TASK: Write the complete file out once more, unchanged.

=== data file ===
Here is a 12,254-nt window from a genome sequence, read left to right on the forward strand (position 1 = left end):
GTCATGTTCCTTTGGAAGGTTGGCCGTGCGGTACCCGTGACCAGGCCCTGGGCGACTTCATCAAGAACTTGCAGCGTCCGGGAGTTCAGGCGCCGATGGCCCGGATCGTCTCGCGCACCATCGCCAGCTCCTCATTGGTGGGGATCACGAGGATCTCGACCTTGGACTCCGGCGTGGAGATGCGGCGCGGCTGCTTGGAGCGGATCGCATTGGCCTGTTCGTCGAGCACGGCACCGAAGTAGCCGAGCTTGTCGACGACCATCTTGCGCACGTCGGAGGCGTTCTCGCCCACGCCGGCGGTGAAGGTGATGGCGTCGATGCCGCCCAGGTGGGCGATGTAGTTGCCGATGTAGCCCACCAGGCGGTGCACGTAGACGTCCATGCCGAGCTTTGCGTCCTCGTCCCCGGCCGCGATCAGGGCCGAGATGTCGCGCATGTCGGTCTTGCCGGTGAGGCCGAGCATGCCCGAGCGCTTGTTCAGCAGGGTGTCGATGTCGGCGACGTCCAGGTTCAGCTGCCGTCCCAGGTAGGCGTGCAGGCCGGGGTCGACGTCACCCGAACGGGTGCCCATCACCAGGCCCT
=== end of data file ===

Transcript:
Here is a 12,254-nt window from a genome sequence, read left to right on the forward strand (position 1 = left end):
GTCATGTTCCTTTGGAAGGTTGGCCGTGCGGTACCCGTGACCAGGCCCTGGGCGACTTCATCAAGAACTTGCAGCGTCCGGGAGTTCAGGCGCCGATGGCCCGGATCGTCTCGCGCACCATCGCCAGCTCCTCATTGGTGGGGATCACGAGGATCTCGACCTTGGACTCCGGCGTGGAGATGCGGCGCGGCTGCTTGGAGCGGATCGCATTGGCCTGTTCGTCGAGCACGGCACCGAAGTAGCCGAGCTTGTCGACGACCATCTTGCGCACGTCGGAGGCGTTCTCGCCCACGCCGGCGGTGAAGGTGATGGCGTCGATGCCGCCCAGGTGGGCGATGTAGTTGCCGATGTAGCCCACCAGGCGGTGCACGTAGACGTCCATGCCGAGCTTTGCGTCCTCGTCCCCGGCCGCGATCAGGGCCGAGATGTCGCGCATGTCGGTCTTGCCGGTGAGGCCGAGCATGCCCGAGCGCTTGTTCAGCAGGGTGTCGATGTCGGCGACGTCCAGGTTCAGCTGCCGTCCCAGGTAGGCGTGCAGGCCGGGGTCGACGTCACCCGAACGGGTGCCCATCACCAGGCCCT